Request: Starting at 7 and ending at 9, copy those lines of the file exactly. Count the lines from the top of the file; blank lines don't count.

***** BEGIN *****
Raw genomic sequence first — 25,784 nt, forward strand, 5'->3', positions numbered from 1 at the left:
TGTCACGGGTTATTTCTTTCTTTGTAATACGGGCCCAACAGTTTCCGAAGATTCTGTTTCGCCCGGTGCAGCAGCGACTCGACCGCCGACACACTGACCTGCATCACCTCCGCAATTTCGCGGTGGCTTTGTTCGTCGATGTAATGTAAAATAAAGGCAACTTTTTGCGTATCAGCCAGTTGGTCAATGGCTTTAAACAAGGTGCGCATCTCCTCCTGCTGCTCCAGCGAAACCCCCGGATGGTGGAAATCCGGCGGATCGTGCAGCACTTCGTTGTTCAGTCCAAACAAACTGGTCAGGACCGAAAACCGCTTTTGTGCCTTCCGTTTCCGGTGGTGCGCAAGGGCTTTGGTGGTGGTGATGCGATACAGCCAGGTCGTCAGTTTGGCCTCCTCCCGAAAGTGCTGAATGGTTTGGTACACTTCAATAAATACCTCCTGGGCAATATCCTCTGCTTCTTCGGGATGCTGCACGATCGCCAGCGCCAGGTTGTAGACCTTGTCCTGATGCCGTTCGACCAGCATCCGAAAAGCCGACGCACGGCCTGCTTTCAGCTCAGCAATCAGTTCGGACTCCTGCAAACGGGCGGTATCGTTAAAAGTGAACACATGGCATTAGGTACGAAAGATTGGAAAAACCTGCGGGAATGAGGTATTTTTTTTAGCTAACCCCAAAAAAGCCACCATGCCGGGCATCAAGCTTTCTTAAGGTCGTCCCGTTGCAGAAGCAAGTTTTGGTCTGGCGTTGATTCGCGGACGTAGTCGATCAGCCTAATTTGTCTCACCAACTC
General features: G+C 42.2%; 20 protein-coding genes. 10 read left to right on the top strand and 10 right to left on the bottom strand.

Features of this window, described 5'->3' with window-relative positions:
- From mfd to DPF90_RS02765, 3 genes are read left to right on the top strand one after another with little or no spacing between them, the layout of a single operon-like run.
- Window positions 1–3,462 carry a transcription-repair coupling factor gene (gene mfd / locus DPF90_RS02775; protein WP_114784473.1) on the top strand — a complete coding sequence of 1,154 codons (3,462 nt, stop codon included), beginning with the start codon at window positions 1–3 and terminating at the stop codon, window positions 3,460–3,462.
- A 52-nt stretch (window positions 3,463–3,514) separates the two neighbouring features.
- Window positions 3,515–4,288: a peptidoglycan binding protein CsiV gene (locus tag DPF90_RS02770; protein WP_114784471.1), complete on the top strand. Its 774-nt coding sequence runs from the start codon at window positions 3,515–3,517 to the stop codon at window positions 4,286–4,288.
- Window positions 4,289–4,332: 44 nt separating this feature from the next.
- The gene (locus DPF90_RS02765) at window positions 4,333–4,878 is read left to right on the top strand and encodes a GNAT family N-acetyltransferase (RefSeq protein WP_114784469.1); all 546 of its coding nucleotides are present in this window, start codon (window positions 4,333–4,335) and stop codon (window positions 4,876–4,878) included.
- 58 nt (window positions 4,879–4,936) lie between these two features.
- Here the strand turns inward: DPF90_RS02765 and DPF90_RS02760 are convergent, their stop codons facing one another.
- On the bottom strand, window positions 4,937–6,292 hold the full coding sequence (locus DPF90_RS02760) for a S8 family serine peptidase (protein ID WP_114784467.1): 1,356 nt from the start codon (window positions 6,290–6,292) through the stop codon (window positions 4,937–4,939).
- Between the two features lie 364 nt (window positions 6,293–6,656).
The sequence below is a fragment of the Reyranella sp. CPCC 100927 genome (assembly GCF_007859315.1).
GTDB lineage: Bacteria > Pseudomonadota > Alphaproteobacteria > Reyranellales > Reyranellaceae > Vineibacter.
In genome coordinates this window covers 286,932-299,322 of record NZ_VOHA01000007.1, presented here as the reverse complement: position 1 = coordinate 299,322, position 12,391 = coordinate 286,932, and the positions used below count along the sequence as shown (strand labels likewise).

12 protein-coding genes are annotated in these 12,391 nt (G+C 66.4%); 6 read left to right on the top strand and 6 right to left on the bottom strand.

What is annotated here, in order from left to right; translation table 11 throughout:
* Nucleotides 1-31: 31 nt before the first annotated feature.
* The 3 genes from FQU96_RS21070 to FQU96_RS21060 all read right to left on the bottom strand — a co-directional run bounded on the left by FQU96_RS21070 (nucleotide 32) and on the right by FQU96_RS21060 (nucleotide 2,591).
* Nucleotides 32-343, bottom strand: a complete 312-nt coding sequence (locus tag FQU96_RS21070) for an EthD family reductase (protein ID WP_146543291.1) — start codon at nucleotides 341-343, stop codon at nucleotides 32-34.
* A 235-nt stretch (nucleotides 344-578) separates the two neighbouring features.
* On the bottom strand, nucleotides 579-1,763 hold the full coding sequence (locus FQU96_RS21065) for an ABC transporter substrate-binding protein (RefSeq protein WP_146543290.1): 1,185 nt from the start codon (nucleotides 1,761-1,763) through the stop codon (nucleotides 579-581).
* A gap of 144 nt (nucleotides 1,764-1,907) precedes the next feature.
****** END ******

- A 52-nt stretch (window positions 3,463–3,514) separates the two neighbouring features.
- Window positions 3,515–4,288: a peptidoglycan binding protein CsiV gene (locus tag DPF90_RS02770; protein WP_114784471.1), complete on the top strand. Its 774-nt coding sequence runs from the start codon at window positions 3,515–3,517 to the stop codon at window positions 4,286–4,288.
- Window positions 4,289–4,332: 44 nt separating this feature from the next.